By Miriam Felton-Dansky
By Lilly Lampe
By R. C. Baker
By Tom Sellar
By Alexis Soloski
By Molly Grogan
By R. C. Baker
Nancy Dalva: Is your work about gender?
David Parker: My work is primarily about movement and rhythm. However, I frequently present myself and my performers as people who move outside of conventional gender paradigms. In Hind Legs a male dancer wears pointe shoes. He is not attempting to be a woman; he is attempting to move, to stand, to balance. Literally. The dancer, Jeffrey Kazin, reminds me of Kafka's cockroach, Bambi learning to walk, or any person coping with a physical limitation. His situation is basic; it's merely the pointe shoes that refer to anything that might be called "gender bending." In my solo Half Full, I wear a dress and high heels. I do not wear a wig or false breasts to create the illusion that I might be a woman. I make music on a wine glass and drink the contents. What the audience sees is a man dressed as a woman, neither a drag queen nor a "real" woman, but someone who is askew in many ways. That this dance suggests alcoholic behavior flows from these facts. In my trio for two men and a woman all wearing pointe shoes, the dancers are on literally equal footing. Their partnering is awkward and perilous, in part because no one is particularly stable. Metaphors abound in all these situations, but the most direct route to them is to take in the full value of what's literally before your eyes. An audience can be rewarded by concentrating intently on the movements and rhythms of the human body.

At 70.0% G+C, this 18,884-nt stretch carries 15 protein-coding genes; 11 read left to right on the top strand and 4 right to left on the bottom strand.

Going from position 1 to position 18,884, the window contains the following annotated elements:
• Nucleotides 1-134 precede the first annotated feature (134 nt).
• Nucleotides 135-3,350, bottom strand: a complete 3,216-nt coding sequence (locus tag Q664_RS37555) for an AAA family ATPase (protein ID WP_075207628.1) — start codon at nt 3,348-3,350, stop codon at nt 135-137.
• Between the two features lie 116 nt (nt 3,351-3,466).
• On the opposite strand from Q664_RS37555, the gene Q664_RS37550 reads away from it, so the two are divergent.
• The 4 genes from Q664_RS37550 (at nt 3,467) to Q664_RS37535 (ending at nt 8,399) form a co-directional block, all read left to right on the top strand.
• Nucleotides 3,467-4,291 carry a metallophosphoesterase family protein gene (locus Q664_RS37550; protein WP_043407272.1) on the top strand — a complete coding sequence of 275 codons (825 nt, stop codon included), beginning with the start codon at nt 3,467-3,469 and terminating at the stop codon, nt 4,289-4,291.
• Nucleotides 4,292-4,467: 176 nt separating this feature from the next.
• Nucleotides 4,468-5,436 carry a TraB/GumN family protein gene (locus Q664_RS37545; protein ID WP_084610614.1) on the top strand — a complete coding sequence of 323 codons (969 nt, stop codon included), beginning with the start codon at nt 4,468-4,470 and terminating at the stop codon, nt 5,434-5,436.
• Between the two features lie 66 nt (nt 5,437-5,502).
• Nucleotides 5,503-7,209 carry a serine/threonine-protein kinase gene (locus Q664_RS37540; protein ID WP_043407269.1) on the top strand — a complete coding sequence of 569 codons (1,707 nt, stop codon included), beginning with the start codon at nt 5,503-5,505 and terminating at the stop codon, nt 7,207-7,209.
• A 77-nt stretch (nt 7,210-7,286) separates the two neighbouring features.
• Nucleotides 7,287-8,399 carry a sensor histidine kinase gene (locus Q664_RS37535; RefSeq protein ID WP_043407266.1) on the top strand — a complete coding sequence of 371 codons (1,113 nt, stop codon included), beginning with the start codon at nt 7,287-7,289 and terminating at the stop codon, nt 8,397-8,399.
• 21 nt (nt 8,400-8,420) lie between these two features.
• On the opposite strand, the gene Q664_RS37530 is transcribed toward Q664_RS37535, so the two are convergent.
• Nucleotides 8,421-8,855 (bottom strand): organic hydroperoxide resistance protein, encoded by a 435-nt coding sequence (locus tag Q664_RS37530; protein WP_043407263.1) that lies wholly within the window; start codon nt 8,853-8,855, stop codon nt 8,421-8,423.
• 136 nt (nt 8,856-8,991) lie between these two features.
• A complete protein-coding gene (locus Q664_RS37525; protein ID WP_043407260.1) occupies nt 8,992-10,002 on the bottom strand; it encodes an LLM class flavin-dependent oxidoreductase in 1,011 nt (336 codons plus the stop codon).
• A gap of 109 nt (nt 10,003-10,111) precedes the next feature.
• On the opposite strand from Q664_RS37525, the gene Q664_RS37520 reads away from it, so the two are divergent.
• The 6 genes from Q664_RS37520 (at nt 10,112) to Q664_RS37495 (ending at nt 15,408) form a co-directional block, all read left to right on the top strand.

How do you reconcile theatricality and formalism?
Highly developed and clear formal values are extremely theatrical. I especially love formalism when it's applied to vulgarity, flamboyance, even triviality. I'm often interested in transgressive behavior. But I'm not interested in transgressive art unless it's complex, formal, and witty enough to serve as a fabulous alternative to nontransgressive art. I made a duet for Kazin and myself called Suck. We engage in partnering based on mutual thumb-sucking while we dance to Tchaikovsky's Grand Pas de Deux from The Nutcracker. It's an almost clinical exploration of the uses to which thumb-sucking can be put, set with delicacy and precision to the score. We lift, turn, support, and wrap around each other all the while sucking on each other's thumb. The fact that all this is being done by adult males may be considered transgressive and the fact that it's being done to Tchaikovsky's music may seem to put too fine a point on it. But I don't see it as transgressive. I see it as a vivid example of the lifelong desire to suck flesh presented in objective formal terms.
What is your work about?
I wish I could be Balanchine and say, "This one's about 20 minutes." I'm interested in making work that uses rhythm to create a physical syntax with the clarity and immediacy of speech. My work is also about me, of course.